Trevor Penning: "The environment and the assault on your health: what happened to the precautionary principle?"
Trevor Penning, Ph.D., is director of the Center of Excellence in Environmental Toxicology at the Perelman School of Medicine. Dr. Penning is recognized in the postdoctoral community as a longtime advocate on behalf of postdoctoral scholars, both on the home and national fronts. He is also professor of Pharmacology, Biochemistry and Biophysics, and OB/GYN. Dr. Penning is internationally recognized for his research on steroid hormone enzymology and mechanisms by which polycyclic aromatic hydrocarbons (PAHs) cause cancer. PAHs are ubiquitous environmental pollutants that result from fossil-fuel combustion; they are present in automobile exhaust, the food-chain, and tobacco smoke. Trevor is editor of several books including Chemical Carcinogenesis published by Springer in 2011. He received The National Postdoctoral Association (NPA) 2010 Distinguished Service Award in Philadelphia.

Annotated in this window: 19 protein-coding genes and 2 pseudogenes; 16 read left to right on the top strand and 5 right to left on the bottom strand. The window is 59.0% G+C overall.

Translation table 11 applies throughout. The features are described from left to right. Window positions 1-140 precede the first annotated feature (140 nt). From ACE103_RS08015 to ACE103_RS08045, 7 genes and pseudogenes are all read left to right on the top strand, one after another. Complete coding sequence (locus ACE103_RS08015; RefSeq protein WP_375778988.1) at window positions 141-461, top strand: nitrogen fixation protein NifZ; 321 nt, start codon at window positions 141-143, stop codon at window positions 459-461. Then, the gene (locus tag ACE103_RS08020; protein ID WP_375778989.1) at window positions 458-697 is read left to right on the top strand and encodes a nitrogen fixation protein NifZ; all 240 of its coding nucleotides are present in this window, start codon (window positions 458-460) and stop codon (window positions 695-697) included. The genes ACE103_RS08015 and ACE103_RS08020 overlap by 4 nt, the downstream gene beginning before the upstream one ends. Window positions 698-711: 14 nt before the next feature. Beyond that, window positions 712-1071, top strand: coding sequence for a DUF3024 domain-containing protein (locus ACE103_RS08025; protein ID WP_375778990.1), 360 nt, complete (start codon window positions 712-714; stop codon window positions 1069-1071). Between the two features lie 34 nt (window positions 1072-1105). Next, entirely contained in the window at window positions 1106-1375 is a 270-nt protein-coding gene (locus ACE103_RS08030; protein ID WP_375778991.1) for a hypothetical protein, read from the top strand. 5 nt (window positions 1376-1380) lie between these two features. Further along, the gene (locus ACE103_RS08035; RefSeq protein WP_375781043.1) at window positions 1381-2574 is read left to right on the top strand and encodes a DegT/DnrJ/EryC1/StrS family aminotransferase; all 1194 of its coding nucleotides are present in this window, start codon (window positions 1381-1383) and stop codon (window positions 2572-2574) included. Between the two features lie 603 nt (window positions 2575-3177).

When the Deepwater Horizon drilling rig exploded in April 2010, it triggered one of the largest oil spills in human history, with an estimated 200 million gallons surging into the Gulf of Mexico for three months. But the full impact of the spill is still unknown. Penning is co-leader of a project supported by an $8 million grant from the National Institutes of Environment Health Sciences to study possible toxicity of seafood. Local wildlife, especially shellfish, that were exposed to the oil will retain PAHs in their bodies and pass them on to whatever eats them in a process known as bioaccumulation. When people eat seafood contaminated in this way they could be ingesting a much higher level of PAHs than they would receive from environmental exposure. Penning's team will determine whether the kinds found in Gulf shellfish could cause cancer or birth defects.
The luncheon is at 12:00 noon on Friday, May 11, 2012 in the Lenape
Room of the University Club. Cost and
University Club details.